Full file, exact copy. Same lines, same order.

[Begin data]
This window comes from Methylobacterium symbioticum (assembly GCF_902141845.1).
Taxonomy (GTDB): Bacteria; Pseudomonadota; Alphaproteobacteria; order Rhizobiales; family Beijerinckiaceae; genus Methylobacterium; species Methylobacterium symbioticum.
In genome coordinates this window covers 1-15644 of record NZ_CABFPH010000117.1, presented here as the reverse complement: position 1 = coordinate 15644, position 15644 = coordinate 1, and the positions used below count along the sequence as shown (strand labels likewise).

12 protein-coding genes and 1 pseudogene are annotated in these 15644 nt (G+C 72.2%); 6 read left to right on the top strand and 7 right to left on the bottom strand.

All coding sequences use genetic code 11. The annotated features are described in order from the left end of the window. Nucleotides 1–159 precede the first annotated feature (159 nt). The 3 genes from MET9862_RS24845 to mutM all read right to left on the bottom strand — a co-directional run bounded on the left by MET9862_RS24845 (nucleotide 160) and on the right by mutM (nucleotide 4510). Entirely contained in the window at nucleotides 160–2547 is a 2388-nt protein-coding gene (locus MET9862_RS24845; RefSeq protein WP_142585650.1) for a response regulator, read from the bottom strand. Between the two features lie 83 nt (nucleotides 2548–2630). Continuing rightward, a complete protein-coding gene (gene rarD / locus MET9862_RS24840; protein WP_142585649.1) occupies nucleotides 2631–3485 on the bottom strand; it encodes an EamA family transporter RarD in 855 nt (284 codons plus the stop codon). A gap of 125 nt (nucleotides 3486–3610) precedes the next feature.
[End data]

This window comes from Methylobacterium symbioticum (assembly GCF_902141845.1).
Taxonomy (GTDB): Bacteria; Pseudomonadota; Alphaproteobacteria; order Rhizobiales; family Beijerinckiaceae; genus Methylobacterium; species Methylobacterium symbioticum.
In genome coordinates this window covers 1-15644 of record NZ_CABFPH010000117.1, presented here as the reverse complement: position 1 = coordinate 15644, position 15644 = coordinate 1, and the positions used below count along the sequence as shown (strand labels likewise).

12 protein-coding genes and 1 pseudogene are annotated in these 15644 nt (G+C 72.2%); 6 read left to right on the top strand and 7 right to left on the bottom strand.

All coding sequences use genetic code 11. The annotated features are described in order from the left end of the window. Nucleotides 1–159 precede the first annotated feature (159 nt). The 3 genes from MET9862_RS24845 to mutM all read right to left on the bottom strand — a co-directional run bounded on the left by MET9862_RS24845 (nucleotide 160) and on the right by mutM (nucleotide 4510). Entirely contained in the window at nucleotides 160–2547 is a 2388-nt protein-coding gene (locus MET9862_RS24845; RefSeq protein WP_142585650.1) for a response regulator, read from the bottom strand. Between the two features lie 83 nt (nucleotides 2548–2630). Continuing rightward, a complete protein-coding gene (gene rarD / locus MET9862_RS24840; protein WP_142585649.1) occupies nucleotides 2631–3485 on the bottom strand; it encodes an EamA family transporter RarD in 855 nt (284 codons plus the stop codon). A gap of 125 nt (nucleotides 3486–3610) precedes the next feature.